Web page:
Frankfurt

The Columbia Encyclopedia, 6th ed.
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Frankfurt

Frankfurt (frängk´fŏŏrt) or Frankfurt am Main (frängk´fŏŏrt äm mīn), city (1994 pop. 659,800), Hesse, central Germany, a port on the Main River. It is also known in English as Frankfort. The city is an industrial, media, commercial, and financial center and a transportation hub. It is headquarters of the leading German stock exchange, numerous commercial banks, and the Bundesbank, Germany's central bank; the European Central Bank also is there. Manufactures include river craft, pharmaceuticals, metals, machinery, oil products, and beer. Chemical production is concentrated in the Höchst district. Frankfurt is the site of major international trade fairs, including an annual book fair. Its international airport is one of the largest and busiest in Europe.

Points of Interest

Points of interest include the Römer (the city hall, begun in the 15th cent.); the Gothic Church of St. Bartholomew (13th–15th cent.), also called the coronation cathedral, which has a high (312 ft/95 m) tower; the house (now a museum) in which Goethe was born (1749); the Lutheran Church of St. Paul, or Paulskirche (built 1789–1833), where the Frankfurt Parliament met; the Städel Art Institute (founded 1816); the German Postal Museum; the Jewish Museum; and museums of applied arts, ethnology, film, and architecture. The Commerzbank Tower (850 ft/259 m) and Messeturm Building (843 ft/257 m) are among the tallest buildings in Europe. Frankfurt is the seat of a university (opened 1914) and a national library.

History

A Roman town founded in the 1st cent. AD, Frankfurt became (8th cent.) a royal residence under Charlemagne. After the Treaty of Verdun (843) it was briefly the capital of the kingdom of the Eastern Franks (i.e., Germany). It prospered as a commercial center and held annual fairs (first mentioned 1240) that drew merchants from all of Europe. Frankfurt was designated in the Golden Bull (1356) of Emperor Charles IV as the seat of the imperial elections, which took place in the chapel of the Church of St. Bartholomew. It was made a free imperial city in 1372.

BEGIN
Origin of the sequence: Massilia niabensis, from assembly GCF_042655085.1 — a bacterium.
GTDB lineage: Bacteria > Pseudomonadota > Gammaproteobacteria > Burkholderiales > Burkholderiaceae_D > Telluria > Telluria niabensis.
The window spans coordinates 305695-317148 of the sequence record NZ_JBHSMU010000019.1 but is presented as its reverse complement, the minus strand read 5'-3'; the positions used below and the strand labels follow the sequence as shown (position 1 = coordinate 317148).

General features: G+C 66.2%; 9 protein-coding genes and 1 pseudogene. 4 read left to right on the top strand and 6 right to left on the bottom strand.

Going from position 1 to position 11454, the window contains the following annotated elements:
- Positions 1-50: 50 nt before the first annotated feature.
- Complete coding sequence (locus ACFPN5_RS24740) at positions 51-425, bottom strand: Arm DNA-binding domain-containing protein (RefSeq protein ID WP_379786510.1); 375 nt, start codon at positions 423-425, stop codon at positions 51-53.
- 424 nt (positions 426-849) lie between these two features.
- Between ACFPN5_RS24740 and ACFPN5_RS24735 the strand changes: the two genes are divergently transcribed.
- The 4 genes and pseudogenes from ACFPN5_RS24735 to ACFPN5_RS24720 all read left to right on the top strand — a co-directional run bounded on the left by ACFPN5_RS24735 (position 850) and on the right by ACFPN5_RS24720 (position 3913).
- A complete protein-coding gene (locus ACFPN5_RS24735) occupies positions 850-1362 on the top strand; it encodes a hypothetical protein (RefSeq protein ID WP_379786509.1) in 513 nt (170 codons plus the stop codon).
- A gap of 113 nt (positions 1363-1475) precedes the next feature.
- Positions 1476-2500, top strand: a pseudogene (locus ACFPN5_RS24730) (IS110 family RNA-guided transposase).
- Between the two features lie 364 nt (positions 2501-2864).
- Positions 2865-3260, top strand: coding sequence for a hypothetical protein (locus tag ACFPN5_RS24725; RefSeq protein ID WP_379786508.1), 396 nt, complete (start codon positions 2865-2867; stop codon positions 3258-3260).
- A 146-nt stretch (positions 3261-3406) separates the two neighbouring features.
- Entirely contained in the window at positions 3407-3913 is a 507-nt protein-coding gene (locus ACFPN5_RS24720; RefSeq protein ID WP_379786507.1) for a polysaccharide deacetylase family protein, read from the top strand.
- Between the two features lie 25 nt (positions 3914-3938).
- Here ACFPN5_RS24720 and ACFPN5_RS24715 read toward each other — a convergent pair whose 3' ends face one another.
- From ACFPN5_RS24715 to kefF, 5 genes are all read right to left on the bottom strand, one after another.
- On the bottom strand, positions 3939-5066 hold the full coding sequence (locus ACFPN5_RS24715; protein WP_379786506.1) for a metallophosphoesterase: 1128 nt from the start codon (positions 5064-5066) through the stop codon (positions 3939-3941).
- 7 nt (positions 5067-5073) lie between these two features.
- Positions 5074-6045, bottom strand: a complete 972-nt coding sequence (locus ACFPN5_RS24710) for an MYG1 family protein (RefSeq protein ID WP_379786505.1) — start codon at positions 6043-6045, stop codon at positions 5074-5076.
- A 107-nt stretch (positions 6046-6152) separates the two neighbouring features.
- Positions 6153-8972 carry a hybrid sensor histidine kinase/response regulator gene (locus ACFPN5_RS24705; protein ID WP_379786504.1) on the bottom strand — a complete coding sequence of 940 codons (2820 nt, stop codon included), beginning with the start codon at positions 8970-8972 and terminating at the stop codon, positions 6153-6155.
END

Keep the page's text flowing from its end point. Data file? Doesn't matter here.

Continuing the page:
After the emperors ceased to be crowned by the popes, the coronation ceremonies took place (1562–1792) at Frankfurt. The emperors-elect, after being crowned at St. Bartholomew's by the archbishop-elector of Mainz, proceeded with much pageantry to a banquet in the city hall, called Römer [Ger.,=Romans] because the emperors-elect were crowned kings of the Romans. The coronation (1764) of Joseph II has been described in the autobiography of the writer Goethe, a native of Frankfurt.

Frankfurt accepted the Reformation in 1530, and was a member of the Schmalkaldic League. It was occupied many times in the wars of the 17th and 18th cent. Frankfurt was the original home of the Rothschilds, who, along with other Jewish merchants and bankers, played a leading role in the economic growth of the city (especially after 1700). After the dissolution (1806) of the Holy Roman Empire, Frankfurt was included in the ecclesiastic principality of Regensburg and Aschaffenburg, created by Napoleon I for Karl Theodor von Dalberg. The principality was converted in 1810 into the grand duchy of Frankfurt, also under Dalberg.

The Congress of Vienna (1814–15) restored Frankfurt to the status of a free city and made it the seat of the diet of the German Confederation. The Frankfurt Parliament, the first German national assembly, met there in 1848–49. Having sided with Austria in the Austro-Prussian War of 1866, Frankfurt was annexed by Prussia. In 1871 the Treaty of Frankfurt, which ended the Franco-Prussian War, was signed there. The city was heavily damaged in World War II, but after 1945 many of its historic landmarks were restored and numerous modern structures were built.

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